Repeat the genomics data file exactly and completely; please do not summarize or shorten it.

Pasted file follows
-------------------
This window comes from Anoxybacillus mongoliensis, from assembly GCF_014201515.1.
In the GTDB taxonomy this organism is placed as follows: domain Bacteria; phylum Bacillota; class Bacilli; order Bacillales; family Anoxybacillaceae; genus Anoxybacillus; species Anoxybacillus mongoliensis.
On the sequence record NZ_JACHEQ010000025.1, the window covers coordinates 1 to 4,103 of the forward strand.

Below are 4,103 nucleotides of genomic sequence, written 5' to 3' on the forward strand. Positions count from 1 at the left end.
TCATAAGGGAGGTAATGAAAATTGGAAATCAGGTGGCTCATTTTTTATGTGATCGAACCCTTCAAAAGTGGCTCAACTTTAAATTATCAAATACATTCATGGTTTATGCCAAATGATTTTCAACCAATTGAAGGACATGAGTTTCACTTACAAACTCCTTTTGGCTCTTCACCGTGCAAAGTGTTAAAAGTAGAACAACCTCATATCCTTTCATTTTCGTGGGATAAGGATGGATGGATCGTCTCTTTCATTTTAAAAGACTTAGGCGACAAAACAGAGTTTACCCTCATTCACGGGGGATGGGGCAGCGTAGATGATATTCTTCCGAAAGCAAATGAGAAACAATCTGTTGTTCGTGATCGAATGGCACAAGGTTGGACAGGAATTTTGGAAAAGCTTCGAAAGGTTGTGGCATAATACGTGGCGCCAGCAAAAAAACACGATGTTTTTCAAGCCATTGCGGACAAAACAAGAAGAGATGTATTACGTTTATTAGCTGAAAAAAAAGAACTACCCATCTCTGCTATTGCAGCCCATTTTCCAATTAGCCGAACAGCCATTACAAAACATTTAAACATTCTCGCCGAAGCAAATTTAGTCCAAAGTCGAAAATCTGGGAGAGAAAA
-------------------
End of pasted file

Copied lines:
This window comes from Anoxybacillus mongoliensis, from assembly GCF_014201515.1.
In the GTDB taxonomy this organism is placed as follows: domain Bacteria; phylum Bacillota; class Bacilli; order Bacillales; family Anoxybacillaceae; genus Anoxybacillus; species Anoxybacillus mongoliensis.
On the sequence record NZ_JACHEQ010000025.1, the window covers coordinates 1 to 4,103 of the forward strand.

Below are 4,103 nucleotides of genomic sequence, written 5' to 3' on the forward strand. Positions count from 1 at the left end.
TCATAAGGGAGGTAATGAAAATTGGAAATCAGGTGGCTCATTTTTTATGTGATCGAACCCTTCAAAAGTGGCTCAACTTTAAATTATCAAATACATTCATGGTTTATGCCAAATGATTTTCAACCAATTGAAGGACATGAGTTTCACTTACAAACTCCTTTTGGCTCTTCACCGTGCAAAGTGTTAAAAGTAGAACAACCTCATATCCTTTCATTTTCGTGGGATAAGGATGGATGGATCGTCTCTTTCATTTTAAAAGACTTAGGCGACAAAACAGAGTTTACCCTCATTCACGGGGGATGGGGCAGCGTAGATGATATTCTTCCGAAAGCAAATGAGAAACAATCTGTTGTTCGTGATCGAATGGCACAAGGTTGGACAGGAATTTTGGAAAAGCTTCGAAAGGTTGTGGCATAATACGTGGCGCCAGCAAAAAAACACGATGTTTTTCAAGCCATTGCGGACAAAACAAGAAGAGATGTATTACGTTTATTAGCTGAAAAAAAAGAACTACCCATCTCTGCTATTGCAGCCCATTTTCCAATTAGCCGAACAGCCATTACAAAACATTTAAACATTCTCGCCGAAGCAAATTTAGTCCAAAGTCGAAAATCTGGGAGAGAAAA